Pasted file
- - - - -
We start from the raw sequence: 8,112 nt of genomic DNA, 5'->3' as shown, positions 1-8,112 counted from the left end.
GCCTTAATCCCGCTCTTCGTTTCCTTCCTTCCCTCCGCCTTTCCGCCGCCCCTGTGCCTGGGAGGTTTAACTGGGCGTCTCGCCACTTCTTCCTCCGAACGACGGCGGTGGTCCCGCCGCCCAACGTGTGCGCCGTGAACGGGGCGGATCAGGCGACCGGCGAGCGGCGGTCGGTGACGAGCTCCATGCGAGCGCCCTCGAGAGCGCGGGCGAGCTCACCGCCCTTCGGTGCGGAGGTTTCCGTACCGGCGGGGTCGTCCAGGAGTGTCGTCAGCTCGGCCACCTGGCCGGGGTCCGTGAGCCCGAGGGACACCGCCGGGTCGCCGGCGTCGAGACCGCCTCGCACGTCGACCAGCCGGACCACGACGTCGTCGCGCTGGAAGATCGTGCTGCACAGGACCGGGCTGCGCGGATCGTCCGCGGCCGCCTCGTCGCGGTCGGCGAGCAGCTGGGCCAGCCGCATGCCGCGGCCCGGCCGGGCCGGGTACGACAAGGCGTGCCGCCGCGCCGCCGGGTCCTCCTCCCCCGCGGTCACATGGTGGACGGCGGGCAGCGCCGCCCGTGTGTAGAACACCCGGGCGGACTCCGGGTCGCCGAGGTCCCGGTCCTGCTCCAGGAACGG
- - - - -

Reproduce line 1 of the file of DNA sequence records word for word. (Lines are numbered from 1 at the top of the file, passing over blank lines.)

We start from the raw sequence: 8,112 nt of genomic DNA, 5'->3' as shown, positions 1-8,112 counted from the left end.